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Allen School professor Emina Torlak receives Robin Milner Young Researcher Award for her groundbreaking work in automating reasoning for programmers

Emina Torlak photo

Allen School professor Emina Torlak, co-founder of the UNSAT group and a member of the Programming Languages & Software Engineering (PLSE) group, earned the 2021 Robin Milner Young Researcher Award from the Association for Computing Machinery’s Special Interest Group on Programming Languages (ACM SIGPLAN) for her research contributions in automated reasoning to make computer programming easier. The award was named in honor of Milner, the legendary British computer scientist who was a leader in programming language research and had a passion for mentoring his younger colleagues. Torlak is the 10th recipient of the award, which is given to a researcher within 20 years of their start of graduate school.

“This prestigious award is explicit recognition of what is well-known in the programming-languages research community: Emina builds beautifully engineered systems that are ready for serious use not just by her group but by other researchers, and she does so by extending the elegant logical foundations of our field in sophisticated ways,” said Dan Grossman, professor and vice director of the Allen School. “Her tools don’t just work; they do things nobody else knows how to do.”

In her work, Torlak combines new language abstractions, algorithmic insights, robust design, and thorough implementation. From the start of her career as a doctoral student at MIT, she has been building tools and applications that find and solve problems in programming languages.

“Automatic verification of programs ensures that programs are free of bugs that hackers could exploit to break into the system. Unfortunately, verifying program correctness is a specialized task that programmers are not trained to perform,” said Allen School professor Rastislav Bodik. “Emina’s research goal has been to make automatic verification of programs accessible to programmers who lack expertise in verification. She has accomplished this vision by automating a lot of the verification process, in a clever way. Her key insight was that it was impossible to construct a super-verifier that would automatically verify all kinds of programs, and that to automate the process, verifiers would need to be tailored to narrower classes of programs. She designed a tool that allowed programmers to automatically construct such automatic verifiers for their programs.”

An example is Torlak’s Rosette framework, which allows users to quickly develop their own domain-specific program synthesis algorithms.

“Rosette is an ingenious design that combines advances from programming languages such as meta-programming, compilation as in partial evaluation and formal methods such as symbolic computation,” Bodik said. “Using Rosette, programmers were able to construct verifiers in a few days where it would take months to do so with traditional methods. Rosette was also used to construct synthesizers of programs, which are tools that automatically write programs. Using Rosette, researchers have built synthesizers that reached parity with human programming experts on a range of advanced programming tasks. This success owes both to Emina’s design skills and the leadership in supporting the open-source community around Rosette.”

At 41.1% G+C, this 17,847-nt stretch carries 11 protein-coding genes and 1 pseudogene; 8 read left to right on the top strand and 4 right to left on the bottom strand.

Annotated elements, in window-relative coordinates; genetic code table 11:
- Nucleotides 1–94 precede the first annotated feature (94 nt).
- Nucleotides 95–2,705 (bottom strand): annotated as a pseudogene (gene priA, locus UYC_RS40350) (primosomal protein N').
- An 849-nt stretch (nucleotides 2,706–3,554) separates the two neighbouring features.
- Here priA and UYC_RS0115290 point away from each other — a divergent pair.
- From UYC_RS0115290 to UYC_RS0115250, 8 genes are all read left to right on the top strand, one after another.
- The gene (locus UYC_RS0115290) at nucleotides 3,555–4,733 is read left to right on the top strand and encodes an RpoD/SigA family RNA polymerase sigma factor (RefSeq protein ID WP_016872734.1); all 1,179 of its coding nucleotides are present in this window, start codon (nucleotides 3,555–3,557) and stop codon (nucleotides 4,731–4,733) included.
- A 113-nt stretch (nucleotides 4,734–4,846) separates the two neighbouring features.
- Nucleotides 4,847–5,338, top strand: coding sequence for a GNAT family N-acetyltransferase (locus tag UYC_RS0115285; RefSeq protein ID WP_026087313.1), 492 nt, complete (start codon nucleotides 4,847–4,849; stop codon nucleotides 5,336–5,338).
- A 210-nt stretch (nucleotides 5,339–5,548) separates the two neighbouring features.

Leveraging Rosette, Torlak helped to create Serval, a framework for creating automated verifiers for systems software. It overcomes several obstacles in scaling automated verification, including the developer effort required to write verifiers, the difficulty of finding and fixing performance bottlenecks, and limitations on their applicability to existing systems. From there, she contributed to the development of Jitterbug, a tool for writing and proving the correctness of just-in-time (JIT) compilers for computers using the extended Berkeley Packet Filter (eBPF) technology. It produces a formal correctness guarantee for eBPF JITs, a security-critical component of the Linux operating system, through a precise specification of JIT correctness and an automated verification strategy that scales to practical implementations.

“Emina Torlak is a leader in the area of automated verification. She has made both conceptual contributions and built tools that are state-of-the-art and widely used,” said the Milner Award selection committee. “On the conceptual side, the notion of a solver-aided programming language is hers and has quickly become standard terminology.”

Torlak’s research has been published at some of the most prestigious and highly competitive conferences in the field, including ACM SIGPLAN’s Symposium on Principles of Programming Languages (POPL), Conference on Programming Language Design and Implementation (PLDI), International Conference on Functional Programming (ICFP), International Conference on Computer Aided Verification (CAV), the International Conference on Software Engineering (ICSE) and much more. Torlak joined the University of Washington in 2014 and has since been named a Sloan Research Fellow and won an NSF CAREER Award, an Amazon Research Award, two Best Paper Awards, two Distinguished Paper Awards and a Distinguished Artifact Award.

Read more about Torlak’s Young Researcher Award here

Congratulations, Emina! 

June 30, 2021